The nicely dressed kids were dancing to the awful band, just enjoying themselves. A few friends of mine, my girlfriend, Brian and I did the slam dance on the young folks again. By now, these kids and the staff were getting mighty upset with us. After the group finished their pathetic little set, it was time for Government Issue to play. From the very first chord, I was yelling out my angry lyrics through my cheap, Sears microphone with the focus on ripping these kids a new asshole.

Only a few songs into the set, my vocals were cut. This didn’t stop me and I spat out many harsh words to anyone and everyone in the school auditorium and yelled at my band members to “just play on!”. I wanted to punish these people for cutting the power on my vocals. Seconds later, all power was cut on the guitars. We were silent. I yelled at Mark, our drummer, “JUST KEEP PLAYING! Don’t stop! FUCK these people!”. In a much confused state, Mark continued to drum up a storm. That is until these rather large jocular fellows took his drum sticks away from him.

Poor little punk drummer boy. The guy just came to play, not fight, but the jocks had other plans in store for him. The young thugs were pissed off. At this time, in the midst of all the chaos, I had no idea that Mark was in any kind of trouble. Out of all of us, Mark had the most non-violent soul, and I doubt he’s ever been in any fights in his entire life. They, the goons, looked like they wanted to kick his innocent young butt. The DJ on stage made an announcement over the PA system directed at us. He yelled, “Nobody here wants any of your punk rock shit here!”

Enraged with a fury unknown to most 19 year-old punks I proceeded to rush the stage. Now, it was my intention to punch this butthead DJ in the stomach but being as near-sighted as I was, my fist landed much lower. Being that the DJ was standing near the edge of the stage with us directly below, I ended up bashing the dude in his groin area. He wasn’t seriously harmed, just a tad surprised and sore. We thought it best to pack up and leave. I was still mighty angry and threw an empty cassette case in the DJ’s general direction. This, in turn, hit the guy in the head, causing him to bump his turntable, which led to an intensely loud, nasty electronic screech over the PA. The crowd looked a little frightened of us, rightfully so. I’d created some havoc with that cassette toss. A few of my friends were ready to fight now.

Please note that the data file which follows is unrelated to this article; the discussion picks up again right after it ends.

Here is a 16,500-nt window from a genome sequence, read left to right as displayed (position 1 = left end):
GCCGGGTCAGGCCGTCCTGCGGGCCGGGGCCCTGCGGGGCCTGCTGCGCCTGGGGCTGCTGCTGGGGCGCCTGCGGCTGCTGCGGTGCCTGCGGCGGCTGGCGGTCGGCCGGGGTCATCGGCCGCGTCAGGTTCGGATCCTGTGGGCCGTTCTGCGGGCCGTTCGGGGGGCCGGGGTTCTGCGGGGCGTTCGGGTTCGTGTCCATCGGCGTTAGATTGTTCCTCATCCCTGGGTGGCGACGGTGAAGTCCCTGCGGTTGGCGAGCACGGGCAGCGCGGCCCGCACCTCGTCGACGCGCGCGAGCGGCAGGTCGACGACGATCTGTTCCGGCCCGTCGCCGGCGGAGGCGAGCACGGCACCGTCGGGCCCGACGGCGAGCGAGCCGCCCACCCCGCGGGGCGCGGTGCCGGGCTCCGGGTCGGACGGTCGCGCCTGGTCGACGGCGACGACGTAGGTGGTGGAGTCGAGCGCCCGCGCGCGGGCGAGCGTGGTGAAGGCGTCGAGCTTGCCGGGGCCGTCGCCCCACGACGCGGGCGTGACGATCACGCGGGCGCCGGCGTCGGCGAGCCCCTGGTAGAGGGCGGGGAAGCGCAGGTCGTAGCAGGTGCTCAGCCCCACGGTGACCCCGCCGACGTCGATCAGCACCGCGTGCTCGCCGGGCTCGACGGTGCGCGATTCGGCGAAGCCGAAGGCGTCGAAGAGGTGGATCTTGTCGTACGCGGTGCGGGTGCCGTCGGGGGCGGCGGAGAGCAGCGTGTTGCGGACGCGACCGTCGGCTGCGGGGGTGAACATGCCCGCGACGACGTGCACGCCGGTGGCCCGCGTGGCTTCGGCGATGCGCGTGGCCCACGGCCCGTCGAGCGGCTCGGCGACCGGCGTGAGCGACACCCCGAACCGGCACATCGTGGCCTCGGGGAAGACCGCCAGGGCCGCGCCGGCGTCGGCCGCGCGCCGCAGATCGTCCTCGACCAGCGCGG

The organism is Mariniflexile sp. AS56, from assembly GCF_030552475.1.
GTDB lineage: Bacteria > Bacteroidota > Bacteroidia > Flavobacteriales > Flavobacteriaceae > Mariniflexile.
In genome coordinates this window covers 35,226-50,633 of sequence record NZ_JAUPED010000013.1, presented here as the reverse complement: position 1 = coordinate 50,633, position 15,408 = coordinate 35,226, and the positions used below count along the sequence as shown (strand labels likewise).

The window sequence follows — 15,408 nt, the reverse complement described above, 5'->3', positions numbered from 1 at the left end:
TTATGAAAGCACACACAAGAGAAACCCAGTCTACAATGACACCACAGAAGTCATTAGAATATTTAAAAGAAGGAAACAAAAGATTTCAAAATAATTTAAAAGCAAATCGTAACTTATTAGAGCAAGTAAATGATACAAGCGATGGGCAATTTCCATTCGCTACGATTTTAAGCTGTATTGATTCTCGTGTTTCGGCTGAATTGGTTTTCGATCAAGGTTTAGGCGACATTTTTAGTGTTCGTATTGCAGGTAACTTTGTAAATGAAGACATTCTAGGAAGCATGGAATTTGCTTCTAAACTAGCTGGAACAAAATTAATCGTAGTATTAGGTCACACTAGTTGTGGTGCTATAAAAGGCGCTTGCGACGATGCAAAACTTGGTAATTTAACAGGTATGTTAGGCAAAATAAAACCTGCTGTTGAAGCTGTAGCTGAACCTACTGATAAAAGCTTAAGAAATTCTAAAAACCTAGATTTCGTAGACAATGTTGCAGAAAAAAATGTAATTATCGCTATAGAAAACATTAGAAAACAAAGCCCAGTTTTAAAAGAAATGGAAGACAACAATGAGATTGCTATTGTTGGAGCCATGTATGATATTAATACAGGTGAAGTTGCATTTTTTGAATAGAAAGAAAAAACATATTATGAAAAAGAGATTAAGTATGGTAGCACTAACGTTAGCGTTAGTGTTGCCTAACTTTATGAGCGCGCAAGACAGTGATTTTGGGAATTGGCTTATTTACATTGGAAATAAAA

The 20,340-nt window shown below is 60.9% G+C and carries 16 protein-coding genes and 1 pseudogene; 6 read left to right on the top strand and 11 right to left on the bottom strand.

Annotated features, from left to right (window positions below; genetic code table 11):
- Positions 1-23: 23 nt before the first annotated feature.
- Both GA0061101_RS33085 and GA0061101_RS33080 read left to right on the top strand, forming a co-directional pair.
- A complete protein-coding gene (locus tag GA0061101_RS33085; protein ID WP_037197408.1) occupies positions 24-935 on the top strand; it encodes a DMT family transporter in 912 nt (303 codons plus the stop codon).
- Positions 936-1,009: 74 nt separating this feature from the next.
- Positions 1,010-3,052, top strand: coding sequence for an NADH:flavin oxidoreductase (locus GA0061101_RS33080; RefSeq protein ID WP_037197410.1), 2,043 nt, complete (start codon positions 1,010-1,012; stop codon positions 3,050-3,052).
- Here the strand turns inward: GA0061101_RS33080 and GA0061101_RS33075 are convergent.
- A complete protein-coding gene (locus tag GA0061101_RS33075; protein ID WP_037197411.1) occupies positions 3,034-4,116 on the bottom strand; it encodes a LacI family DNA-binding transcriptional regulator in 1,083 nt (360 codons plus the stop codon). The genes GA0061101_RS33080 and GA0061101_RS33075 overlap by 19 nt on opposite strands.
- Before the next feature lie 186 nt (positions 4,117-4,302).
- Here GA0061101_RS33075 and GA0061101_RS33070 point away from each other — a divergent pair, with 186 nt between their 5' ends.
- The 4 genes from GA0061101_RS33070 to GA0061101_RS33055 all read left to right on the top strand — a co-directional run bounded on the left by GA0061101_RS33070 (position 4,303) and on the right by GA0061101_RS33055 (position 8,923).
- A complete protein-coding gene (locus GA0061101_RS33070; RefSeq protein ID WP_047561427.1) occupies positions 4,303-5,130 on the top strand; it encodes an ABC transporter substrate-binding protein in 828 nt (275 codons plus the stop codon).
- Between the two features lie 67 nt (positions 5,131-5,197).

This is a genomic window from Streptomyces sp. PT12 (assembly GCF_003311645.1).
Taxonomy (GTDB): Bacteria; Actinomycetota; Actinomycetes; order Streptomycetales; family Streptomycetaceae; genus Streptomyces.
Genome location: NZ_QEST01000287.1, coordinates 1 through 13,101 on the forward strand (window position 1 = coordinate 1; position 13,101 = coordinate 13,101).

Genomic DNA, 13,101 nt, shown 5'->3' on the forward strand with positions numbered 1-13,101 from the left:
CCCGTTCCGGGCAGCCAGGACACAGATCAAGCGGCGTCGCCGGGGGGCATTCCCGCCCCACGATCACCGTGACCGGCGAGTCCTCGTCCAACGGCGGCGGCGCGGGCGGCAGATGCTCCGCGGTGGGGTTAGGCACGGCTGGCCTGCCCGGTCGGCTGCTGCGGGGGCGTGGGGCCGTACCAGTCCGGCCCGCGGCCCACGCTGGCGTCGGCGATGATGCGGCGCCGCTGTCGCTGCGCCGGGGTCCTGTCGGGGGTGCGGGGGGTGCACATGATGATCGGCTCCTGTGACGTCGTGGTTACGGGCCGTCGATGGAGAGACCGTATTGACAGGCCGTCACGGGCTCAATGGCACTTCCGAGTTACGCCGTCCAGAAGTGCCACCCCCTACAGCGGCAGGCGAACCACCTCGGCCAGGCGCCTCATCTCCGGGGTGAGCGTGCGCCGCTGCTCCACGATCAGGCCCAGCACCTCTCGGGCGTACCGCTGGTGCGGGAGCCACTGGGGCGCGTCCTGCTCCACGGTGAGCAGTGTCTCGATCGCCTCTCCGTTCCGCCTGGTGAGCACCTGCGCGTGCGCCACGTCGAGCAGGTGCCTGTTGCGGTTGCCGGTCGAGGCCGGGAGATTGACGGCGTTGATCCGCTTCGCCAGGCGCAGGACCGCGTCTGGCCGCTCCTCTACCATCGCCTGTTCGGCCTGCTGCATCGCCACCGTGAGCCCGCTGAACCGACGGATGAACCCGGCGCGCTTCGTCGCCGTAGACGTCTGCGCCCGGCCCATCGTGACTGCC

Out of the blue, a priest comes up to me and calmly says, “I think you should leave now.” You bet we’ll fuckin’ leave, religious man. We really wanted to blow that Catholic pop stand but we had a bit of a problem in the parking lot area. One of the soon-to-be girlfriends of mine…her rather large convertible was stuck in between two other vehicles, and another one was parked directly behind us. It was sort of like we were in prison in a Catholic School parking lot. We thought about just ramming the car behind her car in reverse, but some other kids came up with another idea. It was the same goons who had taken away Mark’s drum sticks and wanted to open up a six-pack of whoop ass on the boy earlier. We assumed these big, burly bouncers were the school’s wrestling team and we wanted no part of their fight.

The goon squad casually lifted the vehicle that was blocking in my girlfriends car by the back end and moved it out of the way for us to split. Man, you really know that you’re wanted when someone lifts up a car so that you can leave. The school tried to make up some story that John Barry was peddling drugs and wanted to keep his diploma from him. Also the school’s newspaper printed some silly story about a punk band creating anarchy. Cool. Just like them Sex Pistol boys.

We couldn’t have been any prouder of ourselves. The end result was John fought the schools Nazi tactics, graduated and received his vaunted diploma. Wish I had the opportunity to do that kind of damage to my own high schools dance, but all I had was like a Phillips head screwdriver and I took apart anything I could get my hands on, like desks, chairs, doorknobs, it was kind of fun. All the same, I did enough I guessed.




A lot of us used to hang out in a place called Georgetown. If you’ve ever been there, I think it’s the kind of place where people overdo everything. So I kinda lovingly refer to the place as Gorgetown. I spent about fifteen minutes there, putting up flyers for shows or doing something, looking around, it’s like the kind of place I can only be around for about fifteen minutes before the atmosphere starts crawling up my leg.